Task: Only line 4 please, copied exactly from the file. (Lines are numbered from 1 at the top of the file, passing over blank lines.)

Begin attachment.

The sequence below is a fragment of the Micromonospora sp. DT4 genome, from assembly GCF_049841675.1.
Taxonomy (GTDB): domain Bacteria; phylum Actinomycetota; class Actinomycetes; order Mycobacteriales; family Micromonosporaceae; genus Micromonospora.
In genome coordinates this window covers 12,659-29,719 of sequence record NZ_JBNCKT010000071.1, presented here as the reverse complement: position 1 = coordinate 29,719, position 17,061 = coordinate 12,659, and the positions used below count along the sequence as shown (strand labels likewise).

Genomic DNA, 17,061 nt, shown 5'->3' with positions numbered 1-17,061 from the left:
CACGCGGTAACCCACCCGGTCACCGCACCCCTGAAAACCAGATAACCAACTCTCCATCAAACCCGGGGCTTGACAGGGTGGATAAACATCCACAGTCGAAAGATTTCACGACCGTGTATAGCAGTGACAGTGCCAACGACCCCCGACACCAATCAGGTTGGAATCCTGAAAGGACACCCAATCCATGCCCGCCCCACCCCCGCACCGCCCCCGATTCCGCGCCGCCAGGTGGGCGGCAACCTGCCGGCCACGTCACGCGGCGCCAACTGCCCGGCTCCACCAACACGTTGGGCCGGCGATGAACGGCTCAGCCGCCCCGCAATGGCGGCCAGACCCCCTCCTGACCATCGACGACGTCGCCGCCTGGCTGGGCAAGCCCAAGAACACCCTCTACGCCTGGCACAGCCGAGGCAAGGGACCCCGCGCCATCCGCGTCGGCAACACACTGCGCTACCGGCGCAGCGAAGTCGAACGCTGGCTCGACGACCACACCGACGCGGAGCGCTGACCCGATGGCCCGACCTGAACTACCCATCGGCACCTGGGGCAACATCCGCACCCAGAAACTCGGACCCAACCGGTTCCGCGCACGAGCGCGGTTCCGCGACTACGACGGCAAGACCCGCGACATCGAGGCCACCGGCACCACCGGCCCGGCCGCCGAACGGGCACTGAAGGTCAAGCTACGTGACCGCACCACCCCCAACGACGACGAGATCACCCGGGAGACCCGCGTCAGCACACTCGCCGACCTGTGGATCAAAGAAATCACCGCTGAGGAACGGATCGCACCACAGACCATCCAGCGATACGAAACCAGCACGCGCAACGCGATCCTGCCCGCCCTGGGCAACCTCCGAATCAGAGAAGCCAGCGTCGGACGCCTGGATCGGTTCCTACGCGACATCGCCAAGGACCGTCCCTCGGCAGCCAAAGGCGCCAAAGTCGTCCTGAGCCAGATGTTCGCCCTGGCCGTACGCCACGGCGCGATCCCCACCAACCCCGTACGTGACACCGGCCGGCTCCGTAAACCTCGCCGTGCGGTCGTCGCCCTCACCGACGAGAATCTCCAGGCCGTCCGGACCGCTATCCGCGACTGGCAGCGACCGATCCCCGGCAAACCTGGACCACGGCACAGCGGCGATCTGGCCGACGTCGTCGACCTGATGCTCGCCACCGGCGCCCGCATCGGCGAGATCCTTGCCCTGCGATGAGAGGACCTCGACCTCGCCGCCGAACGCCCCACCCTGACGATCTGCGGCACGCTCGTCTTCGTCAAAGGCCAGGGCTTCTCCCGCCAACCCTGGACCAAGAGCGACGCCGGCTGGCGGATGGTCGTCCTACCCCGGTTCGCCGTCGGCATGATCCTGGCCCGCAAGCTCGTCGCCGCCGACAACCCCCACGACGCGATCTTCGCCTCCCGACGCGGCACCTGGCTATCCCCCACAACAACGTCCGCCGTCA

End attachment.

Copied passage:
Genomic DNA, 17,061 nt, shown 5'->3' with positions numbered 1-17,061 from the left: